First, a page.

New Jersey Finalizes New Soil Cleanup Standards
The New Jersey Department of Environmental Protection (NJDEP) finalized its long-awaited regulations prescribing cleanup standards for the remediation of contaminated soils in the June 2, 2008 New Jersey Register. The new standards will replace NJDEP's soil cleanup criteria (SCC). The regulations lower the most stringent cleanup levels for many contaminants, several of which are now set at the practical quantitation limit, meaning that some cleanups may have to meet "non-detect" levels. A copy of our updated table comparing the new standards to the SCCs may be found here. Several important issues are left unaddressed by the standards, although NJDEP promises to address those issues in future guidance or changes to the Technical Requirements for Site Remediation (Tech Regs), the agency's regulations governing cleanup procedures.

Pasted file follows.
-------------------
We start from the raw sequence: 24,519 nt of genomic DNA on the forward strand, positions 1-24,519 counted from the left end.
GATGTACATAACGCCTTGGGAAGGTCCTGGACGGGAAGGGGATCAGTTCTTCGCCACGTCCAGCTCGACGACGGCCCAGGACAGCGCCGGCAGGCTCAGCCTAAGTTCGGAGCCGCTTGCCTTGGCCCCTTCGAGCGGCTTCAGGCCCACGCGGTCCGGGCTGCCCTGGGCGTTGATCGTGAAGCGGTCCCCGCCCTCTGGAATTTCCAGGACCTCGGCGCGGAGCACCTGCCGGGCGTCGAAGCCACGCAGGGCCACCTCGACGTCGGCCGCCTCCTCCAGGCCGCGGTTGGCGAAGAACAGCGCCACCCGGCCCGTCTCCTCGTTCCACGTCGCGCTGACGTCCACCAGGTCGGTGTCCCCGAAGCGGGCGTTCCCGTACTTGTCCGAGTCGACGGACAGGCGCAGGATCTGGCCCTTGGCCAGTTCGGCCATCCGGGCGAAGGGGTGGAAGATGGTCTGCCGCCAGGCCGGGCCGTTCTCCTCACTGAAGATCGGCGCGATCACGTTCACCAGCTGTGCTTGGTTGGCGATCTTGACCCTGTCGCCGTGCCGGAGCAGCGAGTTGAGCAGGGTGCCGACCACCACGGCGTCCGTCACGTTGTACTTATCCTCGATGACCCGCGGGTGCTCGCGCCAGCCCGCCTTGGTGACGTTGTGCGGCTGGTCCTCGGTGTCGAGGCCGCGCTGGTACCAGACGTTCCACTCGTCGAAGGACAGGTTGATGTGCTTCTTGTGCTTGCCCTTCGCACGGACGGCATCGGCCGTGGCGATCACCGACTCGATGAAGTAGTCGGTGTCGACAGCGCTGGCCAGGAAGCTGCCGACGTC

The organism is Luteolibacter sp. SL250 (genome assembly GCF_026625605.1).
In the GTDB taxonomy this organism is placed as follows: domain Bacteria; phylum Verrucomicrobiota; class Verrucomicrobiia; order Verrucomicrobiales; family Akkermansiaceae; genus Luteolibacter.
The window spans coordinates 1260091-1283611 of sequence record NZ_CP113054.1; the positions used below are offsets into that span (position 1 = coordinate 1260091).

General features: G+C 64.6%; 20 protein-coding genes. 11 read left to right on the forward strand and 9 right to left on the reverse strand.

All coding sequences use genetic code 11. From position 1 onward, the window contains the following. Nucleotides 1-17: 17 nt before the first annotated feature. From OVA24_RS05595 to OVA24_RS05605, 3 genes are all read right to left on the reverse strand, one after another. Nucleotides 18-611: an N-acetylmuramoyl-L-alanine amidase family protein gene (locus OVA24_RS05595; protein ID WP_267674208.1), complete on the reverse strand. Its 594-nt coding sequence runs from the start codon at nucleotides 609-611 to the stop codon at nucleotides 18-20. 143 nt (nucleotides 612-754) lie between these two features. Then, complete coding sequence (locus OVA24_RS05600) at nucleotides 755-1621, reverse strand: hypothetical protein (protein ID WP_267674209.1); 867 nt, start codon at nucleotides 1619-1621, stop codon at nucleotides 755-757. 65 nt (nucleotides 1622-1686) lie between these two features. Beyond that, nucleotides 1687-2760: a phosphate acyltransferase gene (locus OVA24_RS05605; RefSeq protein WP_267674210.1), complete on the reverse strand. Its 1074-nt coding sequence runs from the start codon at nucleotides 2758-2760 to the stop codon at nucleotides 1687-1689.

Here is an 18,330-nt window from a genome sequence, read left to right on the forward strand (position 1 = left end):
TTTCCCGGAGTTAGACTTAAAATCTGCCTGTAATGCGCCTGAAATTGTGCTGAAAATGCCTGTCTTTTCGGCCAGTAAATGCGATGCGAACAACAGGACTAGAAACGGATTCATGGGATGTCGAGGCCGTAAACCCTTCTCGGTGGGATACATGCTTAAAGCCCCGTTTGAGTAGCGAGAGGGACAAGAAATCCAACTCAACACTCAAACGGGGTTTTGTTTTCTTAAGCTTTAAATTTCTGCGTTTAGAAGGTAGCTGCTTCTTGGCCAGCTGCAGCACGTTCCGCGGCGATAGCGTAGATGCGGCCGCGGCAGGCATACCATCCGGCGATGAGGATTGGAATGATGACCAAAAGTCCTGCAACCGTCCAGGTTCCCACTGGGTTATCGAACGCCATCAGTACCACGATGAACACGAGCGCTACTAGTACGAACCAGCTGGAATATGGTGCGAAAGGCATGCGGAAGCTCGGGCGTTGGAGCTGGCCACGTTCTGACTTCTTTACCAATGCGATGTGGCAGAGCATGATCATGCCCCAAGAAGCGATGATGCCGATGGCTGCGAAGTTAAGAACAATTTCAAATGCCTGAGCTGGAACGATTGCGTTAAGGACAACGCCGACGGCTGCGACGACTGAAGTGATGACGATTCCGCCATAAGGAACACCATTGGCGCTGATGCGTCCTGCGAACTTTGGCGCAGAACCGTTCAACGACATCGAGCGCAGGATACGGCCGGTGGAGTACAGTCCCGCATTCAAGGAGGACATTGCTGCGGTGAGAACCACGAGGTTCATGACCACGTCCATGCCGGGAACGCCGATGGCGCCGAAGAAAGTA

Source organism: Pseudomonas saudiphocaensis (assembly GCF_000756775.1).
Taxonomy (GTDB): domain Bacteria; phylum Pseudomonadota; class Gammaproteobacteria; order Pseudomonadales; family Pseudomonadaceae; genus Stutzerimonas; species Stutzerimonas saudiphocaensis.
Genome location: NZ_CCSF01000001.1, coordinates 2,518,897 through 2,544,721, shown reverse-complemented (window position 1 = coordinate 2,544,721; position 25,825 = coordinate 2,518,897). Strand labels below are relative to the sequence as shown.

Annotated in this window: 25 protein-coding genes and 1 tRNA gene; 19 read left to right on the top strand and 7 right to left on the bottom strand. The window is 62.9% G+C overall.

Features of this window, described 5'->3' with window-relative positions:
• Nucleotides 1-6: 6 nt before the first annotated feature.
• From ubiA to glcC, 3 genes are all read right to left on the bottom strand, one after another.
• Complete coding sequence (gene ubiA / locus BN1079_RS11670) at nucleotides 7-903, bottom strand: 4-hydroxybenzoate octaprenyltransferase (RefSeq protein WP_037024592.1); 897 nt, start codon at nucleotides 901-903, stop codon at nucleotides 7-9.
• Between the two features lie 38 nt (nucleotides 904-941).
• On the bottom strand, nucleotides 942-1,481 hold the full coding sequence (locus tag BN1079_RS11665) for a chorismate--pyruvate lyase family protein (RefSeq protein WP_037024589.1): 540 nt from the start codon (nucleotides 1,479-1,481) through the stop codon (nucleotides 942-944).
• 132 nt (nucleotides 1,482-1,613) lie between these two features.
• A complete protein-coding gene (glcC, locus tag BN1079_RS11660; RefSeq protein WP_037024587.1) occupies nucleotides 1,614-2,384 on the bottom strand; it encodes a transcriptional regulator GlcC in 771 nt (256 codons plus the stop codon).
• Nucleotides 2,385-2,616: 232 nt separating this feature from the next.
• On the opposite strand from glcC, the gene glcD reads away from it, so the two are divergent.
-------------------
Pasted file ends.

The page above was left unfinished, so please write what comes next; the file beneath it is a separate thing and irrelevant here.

Types of Standards
The standards include residential and non-residential direct contact standards for 136 contaminants commonly found in New Jersey. The direct contact standards are based on the most stringent of ingestion, dermal or inhalation health-based criteria. While the proposed regulations also included impact to groundwater (IGW) standards, NJDEP decided not to promulgate the IGW standards at this time while it continues to review the issues raised by commenters. Instead, NJDEP will develop IGW standards on a "site-by-site basis" until new rules are adopted and will make available new guidance for making these determinations.
Changes in Standards